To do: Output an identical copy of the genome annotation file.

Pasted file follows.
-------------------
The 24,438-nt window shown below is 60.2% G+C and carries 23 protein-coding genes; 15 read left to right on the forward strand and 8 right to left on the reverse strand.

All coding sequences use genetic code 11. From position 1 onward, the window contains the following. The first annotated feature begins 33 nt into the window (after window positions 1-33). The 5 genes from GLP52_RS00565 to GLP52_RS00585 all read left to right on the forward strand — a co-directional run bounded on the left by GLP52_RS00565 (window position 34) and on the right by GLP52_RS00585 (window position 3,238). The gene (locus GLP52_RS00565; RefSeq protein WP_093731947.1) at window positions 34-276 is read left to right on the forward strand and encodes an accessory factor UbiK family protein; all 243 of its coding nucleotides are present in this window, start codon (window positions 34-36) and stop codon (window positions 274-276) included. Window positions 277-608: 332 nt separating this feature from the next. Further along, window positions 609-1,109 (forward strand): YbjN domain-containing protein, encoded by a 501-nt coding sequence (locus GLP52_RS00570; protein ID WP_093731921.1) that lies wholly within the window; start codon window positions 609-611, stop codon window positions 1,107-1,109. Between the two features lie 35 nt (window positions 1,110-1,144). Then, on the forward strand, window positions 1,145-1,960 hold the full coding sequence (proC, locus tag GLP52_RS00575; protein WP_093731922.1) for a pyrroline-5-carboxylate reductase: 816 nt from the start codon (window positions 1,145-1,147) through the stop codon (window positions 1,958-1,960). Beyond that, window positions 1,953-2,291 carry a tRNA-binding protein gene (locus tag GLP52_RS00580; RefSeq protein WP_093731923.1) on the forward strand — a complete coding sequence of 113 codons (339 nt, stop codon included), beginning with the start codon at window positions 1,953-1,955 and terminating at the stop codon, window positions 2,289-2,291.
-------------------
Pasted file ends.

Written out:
The 24,438-nt window shown below is 60.2% G+C and carries 23 protein-coding genes; 15 read left to right on the forward strand and 8 right to left on the reverse strand.

All coding sequences use genetic code 11. From position 1 onward, the window contains the following. The first annotated feature begins 33 nt into the window (after window positions 1-33). The 5 genes from GLP52_RS00565 to GLP52_RS00585 all read left to right on the forward strand — a co-directional run bounded on the left by GLP52_RS00565 (window position 34) and on the right by GLP52_RS00585 (window position 3,238). The gene (locus GLP52_RS00565; RefSeq protein WP_093731947.1) at window positions 34-276 is read left to right on the forward strand and encodes an accessory factor UbiK family protein; all 243 of its coding nucleotides are present in this window, start codon (window positions 34-36) and stop codon (window positions 274-276) included. Window positions 277-608: 332 nt separating this feature from the next. Further along, window positions 609-1,109 (forward strand): YbjN domain-containing protein, encoded by a 501-nt coding sequence (locus GLP52_RS00570; protein ID WP_093731921.1) that lies wholly within the window; start codon window positions 609-611, stop codon window positions 1,107-1,109. Between the two features lie 35 nt (window positions 1,110-1,144). Then, on the forward strand, window positions 1,145-1,960 hold the full coding sequence (proC, locus tag GLP52_RS00575; protein WP_093731922.1) for a pyrroline-5-carboxylate reductase: 816 nt from the start codon (window positions 1,145-1,147) through the stop codon (window positions 1,958-1,960). Beyond that, window positions 1,953-2,291 carry a tRNA-binding protein gene (locus tag GLP52_RS00580; RefSeq protein WP_093731923.1) on the forward strand — a complete coding sequence of 113 codons (339 nt, stop codon included), beginning with the start codon at window positions 1,953-1,955 and terminating at the stop codon, window positions 2,289-2,291.